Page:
Friday, October 30, 2009

Maxis... again

One of the more common misconception about the re-quotation of Maxis on our exchange is that it is attractive as the retail IPO price for the re-quotation of Maxis at RM5.20 apiece is lower than the price of RM15.60 apiece that Ananda Krishnan paid to take it private in 2007. Before we examine this issue, let's refer to the Maxis that was privatized in 2007 as Maxis 2007 & the new Maxis to be listed as Maxis 2009.

Maxis 2007 was listed on the exchange in 2002 with the retail IPO price was RM4.36. In 2007, Ananda paid RM17.5 billion to acquire the remaining 53.3% of Maxis 2007 that he did not own (or, at a price of RM15.60 per share). This deal valued the entire company at RM32.9 billion. Maxis 2007 consists of the Malaysian operation and two overseas operation, i.e. a 74%-stake in Aircel Ltd, India and a 95%-stake in PT Natrindo Telepon Seluler, Indonesia.

Maxis 2009 has a capital base of 7.5 billion shares (compared with 2.1 billion shares for Maxis 2007 at the point of privatization). The retail IPO price is RM5.20 per share- valuing the company at RM39.0 billion. Maxis 2009 is a purely Malaysian telco play. The Indian & Indonesian operations have been stripped off and joined Ananda's private group of companies.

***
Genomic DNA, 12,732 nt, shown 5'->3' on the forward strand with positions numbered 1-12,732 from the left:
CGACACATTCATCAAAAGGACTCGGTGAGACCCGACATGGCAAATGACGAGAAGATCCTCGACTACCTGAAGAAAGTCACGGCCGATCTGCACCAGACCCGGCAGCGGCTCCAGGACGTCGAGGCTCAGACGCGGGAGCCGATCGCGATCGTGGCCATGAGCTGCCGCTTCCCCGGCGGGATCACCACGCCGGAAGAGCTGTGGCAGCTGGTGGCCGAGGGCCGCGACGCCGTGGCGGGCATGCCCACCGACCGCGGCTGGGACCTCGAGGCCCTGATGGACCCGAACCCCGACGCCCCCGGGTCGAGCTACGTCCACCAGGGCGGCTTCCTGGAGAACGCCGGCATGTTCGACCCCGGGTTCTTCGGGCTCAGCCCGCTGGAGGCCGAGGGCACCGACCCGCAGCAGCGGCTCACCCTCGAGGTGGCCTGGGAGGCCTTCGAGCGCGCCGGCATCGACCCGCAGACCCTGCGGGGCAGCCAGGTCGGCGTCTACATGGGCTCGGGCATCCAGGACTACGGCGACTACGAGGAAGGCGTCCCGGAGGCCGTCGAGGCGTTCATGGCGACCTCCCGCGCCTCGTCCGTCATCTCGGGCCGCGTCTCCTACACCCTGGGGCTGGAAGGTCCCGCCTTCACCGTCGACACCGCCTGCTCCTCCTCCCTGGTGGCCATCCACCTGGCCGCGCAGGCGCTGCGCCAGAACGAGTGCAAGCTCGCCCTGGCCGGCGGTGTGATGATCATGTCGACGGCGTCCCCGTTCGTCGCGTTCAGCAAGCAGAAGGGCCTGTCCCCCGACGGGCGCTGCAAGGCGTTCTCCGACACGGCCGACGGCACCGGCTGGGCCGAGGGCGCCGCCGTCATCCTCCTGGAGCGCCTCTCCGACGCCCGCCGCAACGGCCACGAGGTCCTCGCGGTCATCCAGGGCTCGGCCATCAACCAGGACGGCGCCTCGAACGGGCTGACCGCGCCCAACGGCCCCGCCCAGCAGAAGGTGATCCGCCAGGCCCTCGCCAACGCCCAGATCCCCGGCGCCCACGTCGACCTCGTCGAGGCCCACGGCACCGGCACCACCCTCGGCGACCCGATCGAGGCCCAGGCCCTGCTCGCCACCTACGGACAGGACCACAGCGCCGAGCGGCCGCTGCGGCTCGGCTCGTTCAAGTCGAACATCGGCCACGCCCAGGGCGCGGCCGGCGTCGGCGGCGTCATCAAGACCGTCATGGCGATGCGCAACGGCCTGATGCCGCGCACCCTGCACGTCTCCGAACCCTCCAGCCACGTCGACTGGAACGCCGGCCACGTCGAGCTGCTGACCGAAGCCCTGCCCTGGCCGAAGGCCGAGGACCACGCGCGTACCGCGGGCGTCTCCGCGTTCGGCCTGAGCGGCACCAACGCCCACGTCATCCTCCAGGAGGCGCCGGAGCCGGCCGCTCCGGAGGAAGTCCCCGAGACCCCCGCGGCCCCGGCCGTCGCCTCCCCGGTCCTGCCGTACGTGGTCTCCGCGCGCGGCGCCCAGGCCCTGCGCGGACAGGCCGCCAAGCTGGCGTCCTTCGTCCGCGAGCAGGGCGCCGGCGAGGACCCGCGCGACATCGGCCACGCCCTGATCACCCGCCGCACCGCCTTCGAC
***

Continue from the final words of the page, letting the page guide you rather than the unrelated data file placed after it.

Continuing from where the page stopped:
So, Maxis 2009 is valued at 18.5% higher than Maxis 2007 and it does not come with Indian & Indonesian operations. While not discounting the possibility that Maxis may surprise us on the upside in the years to come, we must accept the fact that Maxis 2009 as offered is anything but cheap. If you buy into this stock, you must be prepared to hold it for long term.


Unknown said...

makes sense to me,
thats why epf went for it big time
for us small timer, it looks expensive

macondo said...

The PE is high for a stock/sector on course to becoming a utility / dividend play. There's growth potential in the market, but there's also the prospect of a significantly more fragmented and competitive environment on the data side. Malaysian pricing for voice and particularly data are on the upper end relative to regional peers, suggesting that growth will have to come from (the cost of) growing the market while service margins continue to decline.